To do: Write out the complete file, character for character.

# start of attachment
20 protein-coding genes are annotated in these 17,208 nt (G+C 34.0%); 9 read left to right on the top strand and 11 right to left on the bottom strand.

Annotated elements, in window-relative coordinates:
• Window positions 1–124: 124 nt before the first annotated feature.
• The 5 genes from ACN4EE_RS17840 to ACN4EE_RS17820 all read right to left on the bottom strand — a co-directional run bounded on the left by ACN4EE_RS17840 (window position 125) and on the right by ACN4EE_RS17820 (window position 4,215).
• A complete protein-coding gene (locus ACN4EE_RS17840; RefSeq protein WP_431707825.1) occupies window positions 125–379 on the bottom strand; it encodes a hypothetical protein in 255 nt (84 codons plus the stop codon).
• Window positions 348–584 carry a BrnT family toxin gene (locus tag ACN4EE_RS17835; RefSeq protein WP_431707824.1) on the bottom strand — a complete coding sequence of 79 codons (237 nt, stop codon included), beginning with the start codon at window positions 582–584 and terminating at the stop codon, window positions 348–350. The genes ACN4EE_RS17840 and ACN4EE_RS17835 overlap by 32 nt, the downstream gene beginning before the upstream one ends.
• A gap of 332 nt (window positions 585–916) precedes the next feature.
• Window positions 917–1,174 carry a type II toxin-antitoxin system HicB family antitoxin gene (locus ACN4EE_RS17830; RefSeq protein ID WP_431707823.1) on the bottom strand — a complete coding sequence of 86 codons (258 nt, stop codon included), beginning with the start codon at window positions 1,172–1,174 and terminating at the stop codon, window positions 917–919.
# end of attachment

20 protein-coding genes are annotated in these 17,208 nt (G+C 34.0%); 9 read left to right on the top strand and 11 right to left on the bottom strand.

Annotated elements, in window-relative coordinates:
• Window positions 1–124: 124 nt before the first annotated feature.
• The 5 genes from ACN4EE_RS17840 to ACN4EE_RS17820 all read right to left on the bottom strand — a co-directional run bounded on the left by ACN4EE_RS17840 (window position 125) and on the right by ACN4EE_RS17820 (window position 4,215).
• A complete protein-coding gene (locus ACN4EE_RS17840; RefSeq protein WP_431707825.1) occupies window positions 125–379 on the bottom strand; it encodes a hypothetical protein in 255 nt (84 codons plus the stop codon).
• Window positions 348–584 carry a BrnT family toxin gene (locus tag ACN4EE_RS17835; RefSeq protein WP_431707824.1) on the bottom strand — a complete coding sequence of 79 codons (237 nt, stop codon included), beginning with the start codon at window positions 582–584 and terminating at the stop codon, window positions 348–350. The genes ACN4EE_RS17840 and ACN4EE_RS17835 overlap by 32 nt, the downstream gene beginning before the upstream one ends.
• A gap of 332 nt (window positions 585–916) precedes the next feature.
• Window positions 917–1,174 carry a type II toxin-antitoxin system HicB family antitoxin gene (locus ACN4EE_RS17830; RefSeq protein ID WP_431707823.1) on the bottom strand — a complete coding sequence of 86 codons (258 nt, stop codon included), beginning with the start codon at window positions 1,172–1,174 and terminating at the stop codon, window positions 917–919.